Being SMART about fitness goals
Alex Ferguson

Has your existing fitness program gone out the window in Lockdown 2.0? Or have you been looking to start with the basics and don’t know where to begin?

It can feel overwhelming to try and maintain a healthy, balanced lifestyle while juggling the new COVID-19 restrictions, but with a little bit of support it is more than possible. Whether you were a regular gym user, or this is your first time engaging with our online fitness programs, let us take some of the stress away and guide you through your fitness and wellness goals. To assist, we’ve designed a range of running and workout programs for all members of the University of Melbourne community to do from home.

However, before we look at the content of the programs, let’s first ask an important question – what is the best way to start a new fitness program?

Enter Goal setting. For many, these buzzwords bring back memories of primary school classes and gold stars. But is it a coincidence that many of the top athletes in various sporting codes continue to set goals for themselves long after their primary school days? Simply put, no. For decades, studies have been conducted on the relationship between goal setting and success, and evidence in recent studies continues to highlight the benefits of setting personal goals, especially for sport and fitness.

Of course, there are many different philosophies about goal setting and how we should approach it. One such framework is SMART goal design, which is widely regarded as a process for setting goals that are conducive to success.

SMART goals are short and long-term goals that fit under these five criteria:


The goals we set should be clear and specific to avoid being vague. The ambiguous goal of “get faster at running” could be refined to a more specific goal of “improve my 3km time trial time by 15 seconds.”

M – Measurable

Your goals should also be framed in a way that allows you measure completion and progress. One of the best ways of doing this is by planning out regular exercise in a calendar and ticking it off when you complete it! This is especially helpful if you are time poor – use this strategy to find time in your week when you can commit to regular exercise.

A – Attainable

The goals we set should be realistic. There is a lot of evidence to suggest setting goals that are unattainable or too difficult will lead to failure, which often leads to a lack of motivation and further failure in the future. For example, if you know you are new to running, pick the program that is at your level and enjoy the success of completing it.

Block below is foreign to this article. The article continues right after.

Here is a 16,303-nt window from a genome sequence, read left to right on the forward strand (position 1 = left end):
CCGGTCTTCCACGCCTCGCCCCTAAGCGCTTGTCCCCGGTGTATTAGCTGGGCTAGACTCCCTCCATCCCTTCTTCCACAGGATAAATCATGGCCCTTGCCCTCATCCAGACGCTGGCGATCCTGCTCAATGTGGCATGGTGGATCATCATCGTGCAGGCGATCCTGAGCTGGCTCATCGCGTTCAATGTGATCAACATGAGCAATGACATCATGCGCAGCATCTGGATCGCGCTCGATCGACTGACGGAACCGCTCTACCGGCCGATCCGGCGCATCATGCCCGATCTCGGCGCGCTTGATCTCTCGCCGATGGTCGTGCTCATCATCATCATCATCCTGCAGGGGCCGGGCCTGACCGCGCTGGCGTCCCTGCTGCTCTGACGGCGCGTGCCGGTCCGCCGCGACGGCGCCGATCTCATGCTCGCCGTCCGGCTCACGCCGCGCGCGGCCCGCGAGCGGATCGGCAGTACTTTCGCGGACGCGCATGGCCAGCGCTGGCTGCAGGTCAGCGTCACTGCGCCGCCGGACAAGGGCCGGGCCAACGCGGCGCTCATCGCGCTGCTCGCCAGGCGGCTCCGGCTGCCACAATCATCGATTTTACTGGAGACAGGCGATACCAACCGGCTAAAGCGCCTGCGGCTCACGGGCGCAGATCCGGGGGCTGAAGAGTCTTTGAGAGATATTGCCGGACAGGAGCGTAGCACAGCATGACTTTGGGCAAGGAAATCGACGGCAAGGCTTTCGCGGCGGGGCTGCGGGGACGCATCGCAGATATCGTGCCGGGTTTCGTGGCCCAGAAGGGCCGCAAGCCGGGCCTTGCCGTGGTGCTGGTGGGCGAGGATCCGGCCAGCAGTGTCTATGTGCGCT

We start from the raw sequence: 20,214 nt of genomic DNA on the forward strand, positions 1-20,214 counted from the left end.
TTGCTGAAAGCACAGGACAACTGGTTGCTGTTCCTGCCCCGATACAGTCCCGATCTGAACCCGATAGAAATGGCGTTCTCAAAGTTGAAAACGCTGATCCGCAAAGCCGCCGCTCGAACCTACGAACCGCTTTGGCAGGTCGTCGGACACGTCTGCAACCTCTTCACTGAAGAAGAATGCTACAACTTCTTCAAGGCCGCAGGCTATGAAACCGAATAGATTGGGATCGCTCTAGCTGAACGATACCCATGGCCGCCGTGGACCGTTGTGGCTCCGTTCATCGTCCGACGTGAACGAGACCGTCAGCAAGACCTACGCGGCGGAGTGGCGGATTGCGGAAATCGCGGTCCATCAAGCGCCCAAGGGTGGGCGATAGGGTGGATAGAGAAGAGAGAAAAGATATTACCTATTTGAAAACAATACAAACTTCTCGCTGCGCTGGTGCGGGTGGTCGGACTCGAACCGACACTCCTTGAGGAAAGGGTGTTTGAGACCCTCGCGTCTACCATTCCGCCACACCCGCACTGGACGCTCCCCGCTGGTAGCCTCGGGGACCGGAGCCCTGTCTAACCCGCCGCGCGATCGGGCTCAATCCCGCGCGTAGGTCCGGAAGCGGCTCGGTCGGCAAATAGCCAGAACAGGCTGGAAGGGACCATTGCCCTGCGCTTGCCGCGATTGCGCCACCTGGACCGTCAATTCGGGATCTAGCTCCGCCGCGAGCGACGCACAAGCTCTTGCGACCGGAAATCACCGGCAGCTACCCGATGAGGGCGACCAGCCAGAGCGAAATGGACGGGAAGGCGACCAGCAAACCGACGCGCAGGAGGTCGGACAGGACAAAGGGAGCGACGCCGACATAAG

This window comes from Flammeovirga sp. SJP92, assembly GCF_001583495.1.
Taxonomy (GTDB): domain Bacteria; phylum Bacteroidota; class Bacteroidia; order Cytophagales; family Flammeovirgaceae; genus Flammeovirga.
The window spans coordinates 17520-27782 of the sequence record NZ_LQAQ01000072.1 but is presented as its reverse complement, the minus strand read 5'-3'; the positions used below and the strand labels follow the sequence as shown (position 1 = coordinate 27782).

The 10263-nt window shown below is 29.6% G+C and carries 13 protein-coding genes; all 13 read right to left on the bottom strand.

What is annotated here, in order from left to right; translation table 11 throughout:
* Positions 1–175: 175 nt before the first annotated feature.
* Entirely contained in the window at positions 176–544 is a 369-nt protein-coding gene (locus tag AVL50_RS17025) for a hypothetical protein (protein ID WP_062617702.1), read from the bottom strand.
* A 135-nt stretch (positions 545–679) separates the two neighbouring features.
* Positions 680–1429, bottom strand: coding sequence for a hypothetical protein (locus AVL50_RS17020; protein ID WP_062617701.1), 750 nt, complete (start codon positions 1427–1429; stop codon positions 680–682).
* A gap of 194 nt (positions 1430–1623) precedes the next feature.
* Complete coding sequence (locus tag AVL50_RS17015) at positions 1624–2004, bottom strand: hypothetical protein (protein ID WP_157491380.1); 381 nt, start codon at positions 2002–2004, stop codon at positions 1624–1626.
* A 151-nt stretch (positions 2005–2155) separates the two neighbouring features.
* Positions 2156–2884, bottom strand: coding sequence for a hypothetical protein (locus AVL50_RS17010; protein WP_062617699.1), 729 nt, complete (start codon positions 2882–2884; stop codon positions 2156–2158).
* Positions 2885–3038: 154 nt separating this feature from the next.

R – Relevant

Our short-term goals should also be relevant to the long-term goal we are trying to achieve. This involves designing or following a program that leads to where we want to be in the future!

T – Time-Bound

Giving our goals a time frame leads to a higher chance of success. These goals could be as simple as setting a short-term learning goal: “today, I will identify three different ways I can get in a 15-minute jog on the days that I work”. If you are looking to achieve long-term performance goals, this involves setting a date for completion – this could be a race date, or a day where you complete fitness measurement tests.

Well, now that we know about setting SMART goals, how do we achieve them? Well, Rome wasn’t built in a day, and marathon runners didn’t go from zero to 42.2km overnight either.

Luckily, we have made a variety of programs for different fitness levels. Have a look at the programs and pick the program that best reflects your current level of fitness. Don’t worry about comparing yourself to others, just be honest with where you are at currently – you will have the greatest chance of success if you pick the right program for you! Brainstorm some SMART goals to accompany these programs, and feel free to write them down on paper and display them around the house. This will keep you accountable and inspire you to keep going, even when the going gets tough!